If a light aircraft is behind a larger aircraft which may generate turbulence or disturbance in the air, it is highly recommended to advice the pilot about wake turbulence, jet blast or slipstream.
Terminal Area management
Inbound IFR traffic should already be cleared arrival routing (STAR, vector, or direct) and flight level 100 by ACC. On initial contact, arriving traffic should get further descent, QNH-value (if below the transition level), expected approach type, (left or right circuit) and traffic information if needed.
ATCO: Nortrans 114, Oulu Tower, radar contact. Continue descent 2300ft, QNH 1021. Expect RNP or visual approach runway 30, left circuit, number 1 in traffic.
You may give descent clearance for arriving traffic before the TMA lateral border. It is on pilot’s discretion to remain in controlled airspace or enter uncontrolled airspace at all times. It is common to give ACC approval to clear arrivals direct IAF if traffic permits. In this case, it is more difficult for the pilot to adjust the vertical speed accordingly to stay inside controlled airspace. After the descent clearance, you may advice the pilot’s about track miles to the TMA border:
ATCO: Nortrans 114, for your information next 40 miles below flight level 95 uncontrolled airspace.
The local QNH-value needs to be stated with the approach clearance, even if the QNH is already given.
ATCO: Nortrans 114, cleared visual approach runway 30, QNH 1021.
If separate tower and approach controllers are not online, the controller should initiate the radar confirmation by himself (“Finnair 2PD, radar contact. Report altitude passing”). If both tower and approach are online, the pilot should report the passing altitude on initial contact with approach. Normally departing traffic will already be cleared to requested flight level in the En-route clearance. When departing traffic is approximately passing flight level 95, it needs to be transferred to ACC.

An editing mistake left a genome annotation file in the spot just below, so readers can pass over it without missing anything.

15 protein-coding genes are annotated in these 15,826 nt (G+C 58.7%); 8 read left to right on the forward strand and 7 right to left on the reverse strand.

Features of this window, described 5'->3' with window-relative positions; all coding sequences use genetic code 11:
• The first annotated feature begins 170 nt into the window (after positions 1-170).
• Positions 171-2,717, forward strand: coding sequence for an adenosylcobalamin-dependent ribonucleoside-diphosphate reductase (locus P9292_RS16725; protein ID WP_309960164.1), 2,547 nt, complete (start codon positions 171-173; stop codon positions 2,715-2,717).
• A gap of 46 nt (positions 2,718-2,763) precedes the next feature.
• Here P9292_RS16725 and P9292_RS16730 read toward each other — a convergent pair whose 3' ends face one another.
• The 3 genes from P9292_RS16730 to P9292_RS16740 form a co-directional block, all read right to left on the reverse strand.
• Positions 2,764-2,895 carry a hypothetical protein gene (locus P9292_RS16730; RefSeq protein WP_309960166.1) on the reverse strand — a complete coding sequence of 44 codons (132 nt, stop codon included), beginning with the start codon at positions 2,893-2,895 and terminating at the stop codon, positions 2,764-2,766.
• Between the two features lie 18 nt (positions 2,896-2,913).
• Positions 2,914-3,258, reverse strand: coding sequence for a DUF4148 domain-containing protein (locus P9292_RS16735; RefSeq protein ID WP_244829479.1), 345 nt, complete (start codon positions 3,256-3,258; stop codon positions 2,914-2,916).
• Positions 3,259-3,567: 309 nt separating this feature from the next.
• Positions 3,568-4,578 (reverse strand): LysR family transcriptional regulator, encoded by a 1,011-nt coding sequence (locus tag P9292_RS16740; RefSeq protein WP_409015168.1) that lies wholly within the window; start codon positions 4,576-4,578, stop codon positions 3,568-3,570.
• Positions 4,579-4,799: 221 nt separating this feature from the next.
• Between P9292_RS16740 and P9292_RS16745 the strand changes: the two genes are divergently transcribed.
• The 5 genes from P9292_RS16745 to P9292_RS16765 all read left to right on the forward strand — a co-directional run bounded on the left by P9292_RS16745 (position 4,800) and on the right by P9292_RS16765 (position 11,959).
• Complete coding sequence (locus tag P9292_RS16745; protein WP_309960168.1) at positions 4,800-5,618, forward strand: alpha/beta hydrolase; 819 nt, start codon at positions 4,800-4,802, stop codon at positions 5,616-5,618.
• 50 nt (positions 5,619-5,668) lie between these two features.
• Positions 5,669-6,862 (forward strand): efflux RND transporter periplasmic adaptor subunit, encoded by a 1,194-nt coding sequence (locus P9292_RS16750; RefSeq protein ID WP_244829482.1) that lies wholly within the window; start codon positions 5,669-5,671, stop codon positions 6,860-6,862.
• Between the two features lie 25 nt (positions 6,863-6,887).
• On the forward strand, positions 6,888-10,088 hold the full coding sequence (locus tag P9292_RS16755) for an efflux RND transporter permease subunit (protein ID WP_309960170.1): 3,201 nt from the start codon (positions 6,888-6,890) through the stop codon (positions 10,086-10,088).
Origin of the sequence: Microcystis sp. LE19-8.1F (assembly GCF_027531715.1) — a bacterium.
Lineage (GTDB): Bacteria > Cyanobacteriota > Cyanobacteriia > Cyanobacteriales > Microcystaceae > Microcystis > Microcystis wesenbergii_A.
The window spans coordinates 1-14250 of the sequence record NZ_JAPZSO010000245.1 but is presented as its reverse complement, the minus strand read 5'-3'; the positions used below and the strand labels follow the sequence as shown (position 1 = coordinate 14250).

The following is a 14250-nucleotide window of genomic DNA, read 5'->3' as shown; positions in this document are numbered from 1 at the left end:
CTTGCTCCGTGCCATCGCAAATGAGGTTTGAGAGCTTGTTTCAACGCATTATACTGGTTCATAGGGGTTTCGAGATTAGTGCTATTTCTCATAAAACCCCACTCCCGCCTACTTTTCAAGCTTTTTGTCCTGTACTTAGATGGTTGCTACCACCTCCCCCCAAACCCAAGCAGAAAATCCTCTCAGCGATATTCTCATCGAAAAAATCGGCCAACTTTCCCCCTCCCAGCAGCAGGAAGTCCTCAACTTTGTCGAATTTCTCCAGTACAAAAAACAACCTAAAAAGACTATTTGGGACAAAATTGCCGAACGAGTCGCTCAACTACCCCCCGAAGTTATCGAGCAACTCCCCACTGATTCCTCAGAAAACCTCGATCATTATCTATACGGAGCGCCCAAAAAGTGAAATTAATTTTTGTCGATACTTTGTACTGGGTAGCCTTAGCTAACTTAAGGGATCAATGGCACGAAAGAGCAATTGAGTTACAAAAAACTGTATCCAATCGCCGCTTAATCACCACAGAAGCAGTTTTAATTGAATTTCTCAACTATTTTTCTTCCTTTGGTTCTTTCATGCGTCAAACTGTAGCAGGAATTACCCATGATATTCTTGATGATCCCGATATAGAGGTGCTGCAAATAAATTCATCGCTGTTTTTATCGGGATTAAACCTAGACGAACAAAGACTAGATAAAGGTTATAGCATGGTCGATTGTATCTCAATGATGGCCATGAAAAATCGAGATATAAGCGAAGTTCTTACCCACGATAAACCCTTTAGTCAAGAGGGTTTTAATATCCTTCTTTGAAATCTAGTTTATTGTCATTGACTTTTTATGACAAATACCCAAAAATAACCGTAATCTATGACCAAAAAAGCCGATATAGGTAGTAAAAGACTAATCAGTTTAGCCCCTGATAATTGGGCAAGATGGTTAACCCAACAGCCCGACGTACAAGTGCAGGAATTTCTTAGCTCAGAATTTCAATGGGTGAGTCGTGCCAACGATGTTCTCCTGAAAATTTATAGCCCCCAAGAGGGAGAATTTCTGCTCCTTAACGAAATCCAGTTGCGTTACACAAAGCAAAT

The terminal area is divided in four “invisible” sectors: north, south, east and west. To regulate traffic, the approach controller may clear VFR traffic to stay inside these sectors. (“OBN, cleared Oulu terminal area, north and east sectors, 4000ft or below, QNH 1021.”). This will also give VFR traffic lots of space to maneuver while waiting for other traffic to clear the area. These sectors are also used for parachuting activities.
All VFR traffic intending to operate inside the TMA are subject to a clearance.
ATCO: OMG, cleared Oulu terminal area, 2000ft, QNH1002.
ATCO: OME, cleared Oulu terminal area, direct en-route towards Hailuoto, 4000ft or below, QNH 1002.
Departing VFR traffic will usually be advised to leave the Control Zone via a visual reporting point or direct en-route.
ATCO: OME, leave Oulu Control Zone via SIIKA
Coordination between ATS unitsIt is very important to maintain proper coordination and communication with other ATS units, to ensure a safe and expeditious flow of traffic. Here is a few examples of standard coordination between two ATS units:
Transfer of aircraft
Communication between two ATS units (e.g. local and ACC) during transfer of aircraft, only when silent coordination is not executed:
a) request release of (aircraft call sign)
b) (aircraft call sign) released [at (time)] [conditions / restrictions]
c) is (aircraft call sign) released [for climb (or descent)]
d) (aircraft call sign) not released [until (time or significant point)]
e) unable (aircraft call sign) [traffic is (details)]
Communication between two ATS units when requesting a reclearance:
a) may we change clearance of (aircraft call sign) to (details of alteration proposed)?
b) agreed to (alteration of clearance) of (aircraft call sign)
c) unable (aircraft call sign)
d) unable (desired route, level, etc) [for (aircraft call sign)] [due (reason)] (alternative clearance proposed)
Departing traffic in Finland needs to be approved (or released) by the ACC (flow management). This is done by silent coordination or the following communication standards. This is not mandatory in IVAO, however it will help in bigger events to regulate traffic and ensure that departures are separated from arrivals. Note: Helsinki has a different flow management system, and the same procedures does not apply.
a) approval request (aircraft call sign) estimated departure from (significant point or aerodrome) at (time)
b) (aircraft call sign) request approved
c) (aircraft call sign) unable (alternative instructions / expected time)
If using IVAC2, you may also use silent coordination methods with COPN/COPX and PEL/XFL fields.